After this, you need to have a meeting with the rest of the team, maybe with T alone, too, and set proper expectations about this kind of thing and never do it again. If you feel like you don't have this authority and the team won't follow you, then you are not the leader of the team.


In the absence of formal authority here, you will need to tread carefully. You may be inferring how the CEO sees your role and it may not actually be how he sees it. Also, if you have a formal manager who although not a senior developer is still your boss, I'd be wary assuming formal authority you don't have. I do agree with others that it's in your best interest to demonstrate leadership but you need to do this informally e.g. by simply removing the obstacles and making things happen. My gut instinct is to work with your colleague and treat him as an equal unless you are formally above him. Even if you are senior developer and he is junior developer, if both of you report to the same manager, you are not his boss and he won't appreciate you acting as if you were. Try and understand what's blocking him, offer to help him, remind him of the dangers of over-promising and under-delivering. I am assuming that you do want to help him and are thinking in terms of the team and don't simply want to take his scalp. It may be that you end up having to do the work yourself but make sure this is known, without rubbing his nose in it. After all, even if he is actually underperforming, if you are not his boss it is not your place to sanction him.


Short term you can give T enough rope to hang himself. You preside over the weekly meetings, so hold him accountable for the work that he isn't doing when this affects the project schedule/cost/scope/risk/etc. If his going off on a tangent doesn't cause a problem then no harm and no foul, but if it causes delay don't try to be a "nice guy" by covering up for him.

Longer-term, your project has a couple of major challenges:

  • No formal leadership. Without this there will be little in the way of authority, responsibility or accountability for success. You don't need a scrum master or a project manager, you need someone in your leadership structure to own this project who will make decisions like the one T went to the CEO for.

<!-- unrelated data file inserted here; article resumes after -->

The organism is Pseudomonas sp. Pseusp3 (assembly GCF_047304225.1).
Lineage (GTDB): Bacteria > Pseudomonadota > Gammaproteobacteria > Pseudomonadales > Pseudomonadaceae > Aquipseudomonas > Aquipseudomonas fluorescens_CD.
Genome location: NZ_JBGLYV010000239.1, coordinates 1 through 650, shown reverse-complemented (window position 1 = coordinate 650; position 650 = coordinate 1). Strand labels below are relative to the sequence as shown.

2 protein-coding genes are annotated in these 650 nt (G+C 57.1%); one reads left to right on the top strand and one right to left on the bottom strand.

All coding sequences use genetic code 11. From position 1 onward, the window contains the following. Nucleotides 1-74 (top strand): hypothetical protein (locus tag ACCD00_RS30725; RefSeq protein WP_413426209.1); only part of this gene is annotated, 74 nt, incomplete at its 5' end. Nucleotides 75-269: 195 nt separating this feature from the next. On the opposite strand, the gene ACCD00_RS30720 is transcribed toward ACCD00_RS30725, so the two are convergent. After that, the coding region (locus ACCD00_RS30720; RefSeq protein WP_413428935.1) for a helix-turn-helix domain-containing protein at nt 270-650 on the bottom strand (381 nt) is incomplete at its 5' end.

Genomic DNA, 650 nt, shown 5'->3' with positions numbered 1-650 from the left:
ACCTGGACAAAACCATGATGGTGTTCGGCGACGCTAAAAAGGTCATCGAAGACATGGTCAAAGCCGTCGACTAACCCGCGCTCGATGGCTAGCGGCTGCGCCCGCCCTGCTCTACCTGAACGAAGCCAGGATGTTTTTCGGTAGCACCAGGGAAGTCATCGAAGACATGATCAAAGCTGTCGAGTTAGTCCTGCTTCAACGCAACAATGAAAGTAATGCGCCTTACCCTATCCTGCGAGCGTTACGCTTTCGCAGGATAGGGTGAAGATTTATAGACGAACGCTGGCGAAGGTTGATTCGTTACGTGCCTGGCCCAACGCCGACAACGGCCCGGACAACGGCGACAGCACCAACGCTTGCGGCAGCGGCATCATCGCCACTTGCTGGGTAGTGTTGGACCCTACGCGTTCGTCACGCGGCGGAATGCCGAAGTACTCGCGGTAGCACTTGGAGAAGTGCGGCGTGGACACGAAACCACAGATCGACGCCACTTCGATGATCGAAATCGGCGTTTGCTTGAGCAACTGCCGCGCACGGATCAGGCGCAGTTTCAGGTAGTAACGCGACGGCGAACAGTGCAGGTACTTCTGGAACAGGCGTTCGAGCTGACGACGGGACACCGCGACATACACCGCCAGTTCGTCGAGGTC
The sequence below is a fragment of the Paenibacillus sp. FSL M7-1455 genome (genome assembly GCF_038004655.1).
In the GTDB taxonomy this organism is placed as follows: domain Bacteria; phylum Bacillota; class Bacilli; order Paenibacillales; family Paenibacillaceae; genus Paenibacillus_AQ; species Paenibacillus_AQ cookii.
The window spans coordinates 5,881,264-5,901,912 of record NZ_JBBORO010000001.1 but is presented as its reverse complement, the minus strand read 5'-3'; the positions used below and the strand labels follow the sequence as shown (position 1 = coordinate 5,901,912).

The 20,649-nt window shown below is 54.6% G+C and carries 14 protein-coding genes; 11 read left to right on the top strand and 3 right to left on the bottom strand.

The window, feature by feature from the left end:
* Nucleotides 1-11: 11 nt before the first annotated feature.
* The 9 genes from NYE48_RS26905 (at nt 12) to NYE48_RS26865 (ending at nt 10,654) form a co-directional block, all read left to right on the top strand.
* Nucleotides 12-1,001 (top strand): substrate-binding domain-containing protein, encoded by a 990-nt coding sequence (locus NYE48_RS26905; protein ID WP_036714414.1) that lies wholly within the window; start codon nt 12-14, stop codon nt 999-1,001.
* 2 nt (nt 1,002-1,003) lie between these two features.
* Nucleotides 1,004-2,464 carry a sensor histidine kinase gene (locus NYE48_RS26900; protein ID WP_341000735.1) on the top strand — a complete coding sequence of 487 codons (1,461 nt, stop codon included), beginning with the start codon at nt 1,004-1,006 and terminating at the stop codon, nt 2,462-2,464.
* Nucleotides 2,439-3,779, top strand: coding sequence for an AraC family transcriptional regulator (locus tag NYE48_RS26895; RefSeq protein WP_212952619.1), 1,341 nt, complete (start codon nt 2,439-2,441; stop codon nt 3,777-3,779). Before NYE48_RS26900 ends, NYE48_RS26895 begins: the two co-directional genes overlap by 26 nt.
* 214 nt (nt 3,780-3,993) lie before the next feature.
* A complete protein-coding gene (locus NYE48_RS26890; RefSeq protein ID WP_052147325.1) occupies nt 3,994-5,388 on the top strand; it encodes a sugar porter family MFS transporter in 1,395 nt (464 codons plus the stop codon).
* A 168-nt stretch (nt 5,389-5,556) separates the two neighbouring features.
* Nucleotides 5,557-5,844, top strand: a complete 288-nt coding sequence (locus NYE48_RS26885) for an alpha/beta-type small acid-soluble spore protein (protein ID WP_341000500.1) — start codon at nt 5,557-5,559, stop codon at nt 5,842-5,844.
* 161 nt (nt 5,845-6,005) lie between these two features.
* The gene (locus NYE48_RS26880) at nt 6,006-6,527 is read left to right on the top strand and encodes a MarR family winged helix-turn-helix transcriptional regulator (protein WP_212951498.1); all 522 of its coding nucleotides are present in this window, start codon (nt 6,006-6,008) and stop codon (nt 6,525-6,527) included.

• No formal deadlines. You need a date that the system has to be ready by. And "as soon as possible" is a Bull-Sh*t answer, you need a clear date that is reasonable, feasible and achievable given your scope.

Ideally you will be able to address these core issues to prevent T (or someone else) going rogue and adding scope or cost or whatever with no control. This will take some effort but will save you problems long-run, because at some point if your team doesn't have discipline someone somewhere is going to cause the project to fail.

  • 1
    I think this kind of attitude contributes to a company perceiving it's employees as dumb robot-like workers, where motivation doesn't count anything and all is about fitting in. To me, T looks like an overly enthusiastic greenhorn, having great ideas and giving all too optimistic estimates, to notice later it is much more difficult. It's the task of leaders to bring him back on the ground, but to tar and feather him before firing him is a really toxic practice for everyone. Not to mention losing a potentially good employee, when with proper guidance.
    – Erik Hart
    Mar 28, 2016 at 10:27

Since you are not the official leader, the best you can do is to talk to the project manager or scrum master. Talk about the importance of the project, and suggest to timebox the off track project; maximum one day more, and then the team needs to move on. Moreover, the team can check this project after delivery.

The new person may start this project, because he or she does not have the domain know-how yet, and would like to prove that he or she will be good for the company.

  • Unfortunately we don't have a scrum master or project manager.
    – user369117
    Aug 31, 2015 at 6:26
  • I see, then the CEO. Look, you are an experienced member of the team, and therefore your opinion matters. Telling to timebox a project, because a previous commitment has been made, is a good argument. If your new college has work experience, he or she will understand as well. It is a common practice.
    – Zsolt
    Aug 31, 2015 at 6:28

This could have been a test from your CEO - he did not consult you about your thoughts on T's idea - although he sees you as team lead and therefore as an expert.

I would talk to your CEO about a bit (!) formalism in the planning of new requirements, so that more than one developer can think about them and the estimate of effort is done either only by one experienced team member or by two or more developers together.

For time estimations I recommend the book "Waltzing With Bears" by Tom DeMarco and Timothy Lister. It's not too long and fun to read and will teach you an improved method of time estimations (optimistic - realistic - pessimistic) where you can set the reliability you want to have.

Also talk to T, but more to get his intentions why he did that solo with the CEO. Does he want to be part of the team? I think his action will have cost him trust of the CEO and the rest of the team. Did he think of this risk before? Is he just an a**hole and wants to be the shiny star of the company? Does he want to take over your leading role?

You should not ask him all those questions directly, but I hope you have enough intuition to find out.